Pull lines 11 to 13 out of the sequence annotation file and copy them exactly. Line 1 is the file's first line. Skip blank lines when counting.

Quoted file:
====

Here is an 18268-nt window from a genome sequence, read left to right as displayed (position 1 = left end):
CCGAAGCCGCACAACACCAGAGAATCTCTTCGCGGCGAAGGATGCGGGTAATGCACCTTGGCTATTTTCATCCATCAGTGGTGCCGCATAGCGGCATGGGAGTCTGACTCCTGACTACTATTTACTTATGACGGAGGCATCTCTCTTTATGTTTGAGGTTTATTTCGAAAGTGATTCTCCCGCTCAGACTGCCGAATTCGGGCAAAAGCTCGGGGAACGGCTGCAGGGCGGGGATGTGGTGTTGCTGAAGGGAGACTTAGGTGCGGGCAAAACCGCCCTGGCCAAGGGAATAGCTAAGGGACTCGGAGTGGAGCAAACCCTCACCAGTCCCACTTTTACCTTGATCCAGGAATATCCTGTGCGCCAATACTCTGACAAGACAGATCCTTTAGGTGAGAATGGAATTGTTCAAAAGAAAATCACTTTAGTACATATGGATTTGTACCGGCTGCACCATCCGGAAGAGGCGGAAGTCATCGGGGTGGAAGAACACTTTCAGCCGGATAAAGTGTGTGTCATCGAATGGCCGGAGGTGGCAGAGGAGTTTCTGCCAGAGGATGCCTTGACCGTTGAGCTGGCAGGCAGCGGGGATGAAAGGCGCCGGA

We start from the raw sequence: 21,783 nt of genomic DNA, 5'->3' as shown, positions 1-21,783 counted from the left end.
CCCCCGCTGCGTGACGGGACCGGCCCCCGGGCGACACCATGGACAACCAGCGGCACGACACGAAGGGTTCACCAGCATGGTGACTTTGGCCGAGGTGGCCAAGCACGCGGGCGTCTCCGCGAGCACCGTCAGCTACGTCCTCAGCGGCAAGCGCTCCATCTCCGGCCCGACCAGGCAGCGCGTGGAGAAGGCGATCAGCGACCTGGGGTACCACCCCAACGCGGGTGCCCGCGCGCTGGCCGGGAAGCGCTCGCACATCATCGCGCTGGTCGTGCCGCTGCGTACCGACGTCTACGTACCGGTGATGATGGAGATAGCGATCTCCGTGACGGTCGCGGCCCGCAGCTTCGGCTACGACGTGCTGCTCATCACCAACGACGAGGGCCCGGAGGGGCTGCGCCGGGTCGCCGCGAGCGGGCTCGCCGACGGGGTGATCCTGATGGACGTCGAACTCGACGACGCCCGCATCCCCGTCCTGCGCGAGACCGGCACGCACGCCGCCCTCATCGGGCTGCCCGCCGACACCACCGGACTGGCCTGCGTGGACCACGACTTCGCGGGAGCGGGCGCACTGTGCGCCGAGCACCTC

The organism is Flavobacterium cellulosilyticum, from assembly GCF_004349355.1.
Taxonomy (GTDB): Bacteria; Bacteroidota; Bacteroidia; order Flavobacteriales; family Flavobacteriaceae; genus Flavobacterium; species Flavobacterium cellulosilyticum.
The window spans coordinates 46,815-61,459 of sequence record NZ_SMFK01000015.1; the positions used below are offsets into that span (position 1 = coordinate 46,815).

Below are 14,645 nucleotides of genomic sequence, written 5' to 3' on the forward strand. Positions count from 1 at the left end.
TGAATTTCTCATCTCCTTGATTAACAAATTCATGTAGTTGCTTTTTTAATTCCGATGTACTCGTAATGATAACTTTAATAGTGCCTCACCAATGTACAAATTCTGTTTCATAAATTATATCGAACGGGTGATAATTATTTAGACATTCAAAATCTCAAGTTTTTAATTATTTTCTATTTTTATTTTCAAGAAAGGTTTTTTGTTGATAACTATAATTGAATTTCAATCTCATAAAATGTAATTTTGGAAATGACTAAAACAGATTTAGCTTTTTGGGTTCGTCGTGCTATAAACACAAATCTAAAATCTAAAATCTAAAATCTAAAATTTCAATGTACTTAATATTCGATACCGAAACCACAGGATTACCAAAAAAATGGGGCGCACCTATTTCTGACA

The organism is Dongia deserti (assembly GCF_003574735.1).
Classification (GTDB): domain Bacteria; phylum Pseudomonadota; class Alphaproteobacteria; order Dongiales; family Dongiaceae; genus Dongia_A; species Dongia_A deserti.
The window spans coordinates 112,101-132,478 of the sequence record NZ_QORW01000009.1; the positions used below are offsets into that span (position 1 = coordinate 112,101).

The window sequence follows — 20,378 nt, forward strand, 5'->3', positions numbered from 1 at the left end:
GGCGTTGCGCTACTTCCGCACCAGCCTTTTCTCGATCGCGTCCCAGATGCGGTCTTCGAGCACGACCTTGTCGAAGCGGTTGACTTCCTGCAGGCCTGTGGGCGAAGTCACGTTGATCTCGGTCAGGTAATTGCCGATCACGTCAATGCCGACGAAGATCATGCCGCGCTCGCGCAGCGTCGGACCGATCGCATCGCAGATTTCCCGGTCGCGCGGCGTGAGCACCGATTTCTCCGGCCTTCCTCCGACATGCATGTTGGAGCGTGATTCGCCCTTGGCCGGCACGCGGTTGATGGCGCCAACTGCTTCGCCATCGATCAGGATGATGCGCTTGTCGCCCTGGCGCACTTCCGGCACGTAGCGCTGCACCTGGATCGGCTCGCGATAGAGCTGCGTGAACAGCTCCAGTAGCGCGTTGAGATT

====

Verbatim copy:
Classification (GTDB): domain Bacteria; phylum Pseudomonadota; class Alphaproteobacteria; order Dongiales; family Dongiaceae; genus Dongia_A; species Dongia_A deserti.
The window spans coordinates 112,101-132,478 of the sequence record NZ_QORW01000009.1; the positions used below are offsets into that span (position 1 = coordinate 112,101).

The window sequence follows — 20,378 nt, forward strand, 5'->3', positions numbered from 1 at the left end: